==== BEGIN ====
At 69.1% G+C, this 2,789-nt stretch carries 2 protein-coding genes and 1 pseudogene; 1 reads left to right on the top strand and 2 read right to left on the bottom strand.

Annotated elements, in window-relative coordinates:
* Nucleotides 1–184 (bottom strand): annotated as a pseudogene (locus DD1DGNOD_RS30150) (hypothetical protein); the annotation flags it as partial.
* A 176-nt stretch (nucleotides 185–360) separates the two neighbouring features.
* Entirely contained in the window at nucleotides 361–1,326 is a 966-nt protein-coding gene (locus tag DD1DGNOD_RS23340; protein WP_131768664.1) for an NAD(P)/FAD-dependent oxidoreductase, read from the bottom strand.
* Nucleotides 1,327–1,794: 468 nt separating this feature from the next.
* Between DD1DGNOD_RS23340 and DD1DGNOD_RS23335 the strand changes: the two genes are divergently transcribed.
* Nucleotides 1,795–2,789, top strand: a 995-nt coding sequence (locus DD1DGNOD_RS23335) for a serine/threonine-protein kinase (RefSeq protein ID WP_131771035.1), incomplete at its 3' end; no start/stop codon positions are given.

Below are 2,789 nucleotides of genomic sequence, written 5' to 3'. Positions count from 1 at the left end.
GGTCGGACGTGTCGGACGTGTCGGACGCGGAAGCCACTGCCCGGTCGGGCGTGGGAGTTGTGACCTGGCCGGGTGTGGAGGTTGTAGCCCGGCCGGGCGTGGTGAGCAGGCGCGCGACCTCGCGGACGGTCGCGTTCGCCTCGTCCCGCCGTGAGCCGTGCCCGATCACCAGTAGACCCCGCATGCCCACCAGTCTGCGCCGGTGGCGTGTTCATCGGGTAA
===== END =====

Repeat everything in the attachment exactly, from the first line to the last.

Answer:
At 69.1% G+C, this 2,789-nt stretch carries 2 protein-coding genes and 1 pseudogene; 1 reads left to right on the top strand and 2 read right to left on the bottom strand.

Annotated elements, in window-relative coordinates:
* Nucleotides 1–184 (bottom strand): annotated as a pseudogene (locus DD1DGNOD_RS30150) (hypothetical protein); the annotation flags it as partial.
* A 176-nt stretch (nucleotides 185–360) separates the two neighbouring features.
* Entirely contained in the window at nucleotides 361–1,326 is a 966-nt protein-coding gene (locus tag DD1DGNOD_RS23340; protein WP_131768664.1) for an NAD(P)/FAD-dependent oxidoreductase, read from the bottom strand.
* Nucleotides 1,327–1,794: 468 nt separating this feature from the next.
* Between DD1DGNOD_RS23340 and DD1DGNOD_RS23335 the strand changes: the two genes are divergently transcribed.
* Nucleotides 1,795–2,789, top strand: a 995-nt coding sequence (locus DD1DGNOD_RS23335) for a serine/threonine-protein kinase (RefSeq protein ID WP_131771035.1), incomplete at its 3' end; no start/stop codon positions are given.

Below are 2,789 nucleotides of genomic sequence, written 5' to 3'. Positions count from 1 at the left end.
GGTCGGACGTGTCGGACGTGTCGGACGCGGAAGCCACTGCCCGGTCGGGCGTGGGAGTTGTGACCTGGCCGGGTGTGGAGGTTGTAGCCCGGCCGGGCGTGGTGAGCAGGCGCGCGACCTCGCGGACGGTCGCGTTCGCCTCGTCCCGCCGTGAGCCGTGCCCGATCACCAGTAGACCCCGCATGCCCACCAGTCTGCGCCGGTGGCGTGTTCATCGGGTAA